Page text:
I started with the support email on the website. While the staff at the other end responded very quickly, there seemed to be a breakdown in communications.

Sage support continued to insist that I needed to provide a customer number before they would provide me with any support services. I tried explaining that I wasn’t asking for support services…

And then they stopped replying to my emails. 🙁

So I tried the traditional “security@” email address… Not a peep.

I asked around with some industry contacts… Nobody knew anybody who worked at Sage.

Finally I resorted to what I think of as ‘the Tavis’.

Turns out Tavis is a smart guy (who knew, right?) because this worked… real fast.

Without boring you to death with details, I almost immediately received a phone call from an actual dev, who was actually familiar with the app, and who actually wanted to fix the problem!

I passed through the details, they fixed the issues, and a patch came out about a month later.

Finally, because we’re meant to be trying to actually make things better when we hack stuff, I’d like to go over a quick summary of the ways this could have been prevented.

On the dev side, the most obvious part is that the client should not have ever been given the opportunity to choose the back-end database server. It should have been set in a config file somewhere.

Of course, we can’t expect vendors and developers to always do the right thing. Strict outbound network filtering would’ve prevented both the MSSQL and NTLM credential exposures. Your computers almost certainly do not need to talk to things on the public Internet on tcp/445 and tcp/1433, so don’t let them!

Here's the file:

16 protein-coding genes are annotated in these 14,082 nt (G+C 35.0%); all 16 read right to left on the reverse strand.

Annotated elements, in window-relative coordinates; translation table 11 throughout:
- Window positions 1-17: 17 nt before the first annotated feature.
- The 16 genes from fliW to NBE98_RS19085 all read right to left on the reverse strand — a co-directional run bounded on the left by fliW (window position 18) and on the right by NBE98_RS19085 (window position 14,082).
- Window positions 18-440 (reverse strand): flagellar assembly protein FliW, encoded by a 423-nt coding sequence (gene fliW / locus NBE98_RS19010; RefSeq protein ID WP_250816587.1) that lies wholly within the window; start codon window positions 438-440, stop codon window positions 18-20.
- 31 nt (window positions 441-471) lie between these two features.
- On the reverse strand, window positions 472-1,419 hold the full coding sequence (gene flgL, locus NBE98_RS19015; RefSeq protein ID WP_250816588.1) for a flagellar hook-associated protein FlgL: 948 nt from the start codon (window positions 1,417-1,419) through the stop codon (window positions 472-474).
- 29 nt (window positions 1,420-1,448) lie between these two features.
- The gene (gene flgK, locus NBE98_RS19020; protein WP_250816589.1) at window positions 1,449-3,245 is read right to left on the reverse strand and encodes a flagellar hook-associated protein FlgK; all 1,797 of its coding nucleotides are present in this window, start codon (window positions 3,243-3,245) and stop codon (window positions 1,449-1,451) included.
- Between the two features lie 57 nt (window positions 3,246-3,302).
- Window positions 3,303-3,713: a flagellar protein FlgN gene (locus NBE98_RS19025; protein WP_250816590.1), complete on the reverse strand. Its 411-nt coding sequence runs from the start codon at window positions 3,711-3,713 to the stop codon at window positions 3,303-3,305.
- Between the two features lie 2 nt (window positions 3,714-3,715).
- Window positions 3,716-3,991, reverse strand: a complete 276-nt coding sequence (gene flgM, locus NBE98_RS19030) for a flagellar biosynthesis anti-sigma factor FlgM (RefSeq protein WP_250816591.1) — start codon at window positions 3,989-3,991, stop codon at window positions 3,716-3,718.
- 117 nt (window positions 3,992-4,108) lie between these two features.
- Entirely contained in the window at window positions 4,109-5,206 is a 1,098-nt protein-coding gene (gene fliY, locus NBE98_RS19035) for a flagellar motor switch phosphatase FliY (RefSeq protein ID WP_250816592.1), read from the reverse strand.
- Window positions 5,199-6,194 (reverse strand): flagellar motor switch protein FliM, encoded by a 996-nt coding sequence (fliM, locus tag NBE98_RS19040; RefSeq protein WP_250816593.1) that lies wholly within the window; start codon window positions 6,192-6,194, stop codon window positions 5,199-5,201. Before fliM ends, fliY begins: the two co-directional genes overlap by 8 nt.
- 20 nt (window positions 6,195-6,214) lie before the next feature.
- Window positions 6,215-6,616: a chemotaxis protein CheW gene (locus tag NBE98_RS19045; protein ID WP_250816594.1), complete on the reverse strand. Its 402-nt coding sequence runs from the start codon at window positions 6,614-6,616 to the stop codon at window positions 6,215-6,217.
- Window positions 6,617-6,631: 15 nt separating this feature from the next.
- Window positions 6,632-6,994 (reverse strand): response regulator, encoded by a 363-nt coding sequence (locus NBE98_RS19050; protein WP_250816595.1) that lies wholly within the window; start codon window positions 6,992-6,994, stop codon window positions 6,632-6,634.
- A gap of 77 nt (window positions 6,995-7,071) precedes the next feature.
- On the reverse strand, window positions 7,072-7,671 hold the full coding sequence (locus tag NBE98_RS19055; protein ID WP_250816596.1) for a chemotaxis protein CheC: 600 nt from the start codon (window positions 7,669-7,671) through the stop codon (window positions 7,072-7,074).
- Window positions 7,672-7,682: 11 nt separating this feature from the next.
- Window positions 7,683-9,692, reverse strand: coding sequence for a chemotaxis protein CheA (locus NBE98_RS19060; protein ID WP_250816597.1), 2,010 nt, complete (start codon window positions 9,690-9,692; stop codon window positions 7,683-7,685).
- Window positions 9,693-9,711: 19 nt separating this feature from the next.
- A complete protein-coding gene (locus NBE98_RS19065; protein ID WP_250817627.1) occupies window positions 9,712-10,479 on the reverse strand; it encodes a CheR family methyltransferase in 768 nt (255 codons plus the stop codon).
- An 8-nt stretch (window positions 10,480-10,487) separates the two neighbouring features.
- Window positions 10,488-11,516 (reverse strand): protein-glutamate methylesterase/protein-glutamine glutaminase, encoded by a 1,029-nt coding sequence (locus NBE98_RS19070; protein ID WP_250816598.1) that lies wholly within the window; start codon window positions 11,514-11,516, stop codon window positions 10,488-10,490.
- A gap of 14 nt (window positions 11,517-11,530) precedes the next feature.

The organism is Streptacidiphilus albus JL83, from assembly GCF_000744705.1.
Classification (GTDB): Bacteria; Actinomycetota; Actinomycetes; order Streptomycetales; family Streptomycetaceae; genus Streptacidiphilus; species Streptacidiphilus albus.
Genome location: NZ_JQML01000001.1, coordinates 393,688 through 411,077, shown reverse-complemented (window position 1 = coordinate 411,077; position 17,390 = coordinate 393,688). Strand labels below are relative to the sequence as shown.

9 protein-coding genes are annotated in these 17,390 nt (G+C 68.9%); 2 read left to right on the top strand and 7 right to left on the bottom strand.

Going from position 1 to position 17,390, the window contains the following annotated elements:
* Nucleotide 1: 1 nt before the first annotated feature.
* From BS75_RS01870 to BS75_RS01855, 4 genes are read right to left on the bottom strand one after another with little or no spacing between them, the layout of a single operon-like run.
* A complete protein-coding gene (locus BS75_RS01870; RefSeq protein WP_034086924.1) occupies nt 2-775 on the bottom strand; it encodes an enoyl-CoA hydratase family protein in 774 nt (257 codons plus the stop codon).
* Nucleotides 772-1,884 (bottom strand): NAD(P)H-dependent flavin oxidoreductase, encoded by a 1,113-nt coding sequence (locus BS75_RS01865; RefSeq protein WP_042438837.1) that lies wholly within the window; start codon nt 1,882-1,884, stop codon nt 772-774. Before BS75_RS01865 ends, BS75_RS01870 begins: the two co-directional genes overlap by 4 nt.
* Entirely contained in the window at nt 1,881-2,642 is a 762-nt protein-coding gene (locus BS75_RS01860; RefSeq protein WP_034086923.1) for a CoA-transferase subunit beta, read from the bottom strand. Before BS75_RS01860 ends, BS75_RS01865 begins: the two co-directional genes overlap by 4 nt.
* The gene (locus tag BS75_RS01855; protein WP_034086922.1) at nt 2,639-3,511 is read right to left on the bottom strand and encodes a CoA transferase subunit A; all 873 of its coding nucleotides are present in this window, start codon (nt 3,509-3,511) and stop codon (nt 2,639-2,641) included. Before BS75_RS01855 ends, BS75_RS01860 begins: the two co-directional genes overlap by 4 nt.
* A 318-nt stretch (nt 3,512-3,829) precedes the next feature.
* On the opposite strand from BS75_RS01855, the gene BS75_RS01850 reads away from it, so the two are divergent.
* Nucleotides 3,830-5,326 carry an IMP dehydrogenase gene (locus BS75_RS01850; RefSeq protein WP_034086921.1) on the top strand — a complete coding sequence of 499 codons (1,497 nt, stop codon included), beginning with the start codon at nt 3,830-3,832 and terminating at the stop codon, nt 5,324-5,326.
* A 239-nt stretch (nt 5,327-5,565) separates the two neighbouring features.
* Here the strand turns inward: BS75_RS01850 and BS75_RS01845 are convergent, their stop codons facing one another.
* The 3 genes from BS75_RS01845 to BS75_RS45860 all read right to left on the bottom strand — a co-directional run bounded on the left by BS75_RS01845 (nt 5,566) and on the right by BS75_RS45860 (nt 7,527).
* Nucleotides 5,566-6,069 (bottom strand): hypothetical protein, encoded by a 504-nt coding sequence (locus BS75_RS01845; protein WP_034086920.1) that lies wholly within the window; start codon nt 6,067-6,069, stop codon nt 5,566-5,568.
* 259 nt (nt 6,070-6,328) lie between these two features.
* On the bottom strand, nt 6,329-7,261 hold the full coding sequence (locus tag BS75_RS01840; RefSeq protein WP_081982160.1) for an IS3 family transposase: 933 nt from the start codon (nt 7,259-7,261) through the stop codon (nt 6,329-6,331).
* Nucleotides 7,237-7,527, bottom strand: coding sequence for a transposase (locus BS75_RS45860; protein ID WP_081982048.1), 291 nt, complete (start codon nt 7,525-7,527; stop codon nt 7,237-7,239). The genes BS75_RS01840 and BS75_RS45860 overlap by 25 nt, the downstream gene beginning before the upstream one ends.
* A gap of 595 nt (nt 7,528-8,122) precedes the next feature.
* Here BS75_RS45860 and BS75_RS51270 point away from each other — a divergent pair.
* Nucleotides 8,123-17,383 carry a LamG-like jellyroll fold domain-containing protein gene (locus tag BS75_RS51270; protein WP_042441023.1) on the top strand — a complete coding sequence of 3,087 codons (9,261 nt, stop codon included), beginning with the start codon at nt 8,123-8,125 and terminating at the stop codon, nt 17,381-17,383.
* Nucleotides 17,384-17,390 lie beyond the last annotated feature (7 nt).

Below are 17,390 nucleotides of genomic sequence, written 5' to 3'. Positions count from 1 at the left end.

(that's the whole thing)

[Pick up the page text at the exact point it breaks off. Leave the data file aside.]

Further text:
Sage were very helpful and friendly (and appreciative) once I actually made contact with the right group within the company, but getting there was unnecessarily difficult. Monitor your security@ address and publish a contact on your website for vulnerability disclosure.


Vulnerability Disclosure: SQL Injection in Flash Page Flip

During an engagement for one of our clients we came across Flash Page Flip and found that it is vulnerable to SQL Injection. As per our responsible disclosure policy, the creators of Flash Page Flip were contacted to advise them of the issue.

90 days have passed since our initial communication, and we have received no further response. SQL injection is not a new topic. To be more precise, it is a 20th century bug which is supposed to be long gone. The reason we decided to pursue this vulnerability officially (CVE-2015-1556 and CVE-2015-1557) is due to the apparently wide spread use of this application.


The lack of input validation was noticed across the majority of Flash Page Flip’s code and affected multiple pages such as:

  • NewMember.php
  • GetUserData.php
  • SaveUserData.php
  • DeleteUserData.php
  • /xml/Pages.php